Bighorn sheep in the Panhandle are sporting some new hardware this week thanks to the work of a helicopter capture crew, wildlife professionals and volunteers.
South Dakota State University joined the Nebraska Game and Parks Commission in capturing and processing a total of 48 sheep Monday, Feb. 18, and Tuesday, Feb. 19 — 22 in the Wildcat Hills near McGrew and 26 at three locations in the Pine Ridge near Chadron and Crawford.
Wildlife professionals have ramped up monitoring efforts in recent years to combat disease issues with Nebraska’s bighorn sheep, the most notable malady being Mycoplasma pneumonia. In addition to the sheep captured, processed and released, seven chronically ill ewes from the Pine Ridge were taken to South Dakota State University in Brookings for additional study.
The sheep that were released received new tracking collars and ear tags, in addition to undergoing a series of tissue samples and vaccinations. The ewes were not only fitted with new collars and tags, but also with vaginal implant transmitters. The latter devices, which have been used the past two years in the Pine Ridge, will help study lamb mortality.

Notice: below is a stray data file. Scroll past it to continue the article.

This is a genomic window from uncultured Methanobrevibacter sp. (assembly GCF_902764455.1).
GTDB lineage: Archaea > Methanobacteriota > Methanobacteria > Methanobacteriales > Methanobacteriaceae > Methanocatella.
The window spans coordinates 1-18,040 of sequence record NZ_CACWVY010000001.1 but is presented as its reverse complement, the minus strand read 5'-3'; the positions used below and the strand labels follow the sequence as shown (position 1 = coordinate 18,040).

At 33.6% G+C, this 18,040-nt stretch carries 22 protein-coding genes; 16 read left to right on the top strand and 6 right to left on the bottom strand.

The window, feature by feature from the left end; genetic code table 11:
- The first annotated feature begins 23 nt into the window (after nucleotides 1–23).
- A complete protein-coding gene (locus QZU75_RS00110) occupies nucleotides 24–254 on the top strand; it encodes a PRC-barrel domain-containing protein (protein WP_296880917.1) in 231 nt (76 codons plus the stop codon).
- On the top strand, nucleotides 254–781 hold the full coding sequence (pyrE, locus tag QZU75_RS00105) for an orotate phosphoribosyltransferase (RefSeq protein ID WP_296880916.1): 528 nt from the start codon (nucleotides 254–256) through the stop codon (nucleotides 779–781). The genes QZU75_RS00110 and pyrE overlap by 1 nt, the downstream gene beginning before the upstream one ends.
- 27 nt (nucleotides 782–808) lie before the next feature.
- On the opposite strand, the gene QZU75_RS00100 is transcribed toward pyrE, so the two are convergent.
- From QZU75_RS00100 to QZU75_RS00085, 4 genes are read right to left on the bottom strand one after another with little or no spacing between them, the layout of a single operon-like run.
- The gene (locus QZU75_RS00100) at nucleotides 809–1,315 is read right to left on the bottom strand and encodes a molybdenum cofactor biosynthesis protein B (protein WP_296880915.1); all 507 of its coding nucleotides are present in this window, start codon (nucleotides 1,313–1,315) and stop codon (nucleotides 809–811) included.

The sheep were processed by a team of about 50 people, consisting of personnel from the Commission, South Dakota State University, Omaha’s Henry Doorly Zoo, the Lincoln Zoo, private veterinarians and the Alliance Animal Clinic. Chadron State College students also joined the effort in the Pine Ridge. Funding and support for the project has come through Pittman-Robertson Federal Aid grants, the Nebraska Big Game Society and local Wild Sheep Foundation chapters.
The helicopter crew has been contracted to stay in the Cornhusker State through the remainder of the week to capture mule deer for a study led by the University of Nebraska. Weather permitting, those captures will take place in the Frenchman deer management unit in southwestern Nebraska and the Pine Ridge unit of the northwest through the weekend. People may notice low-level helicopter activity and increased deer movement in those areas.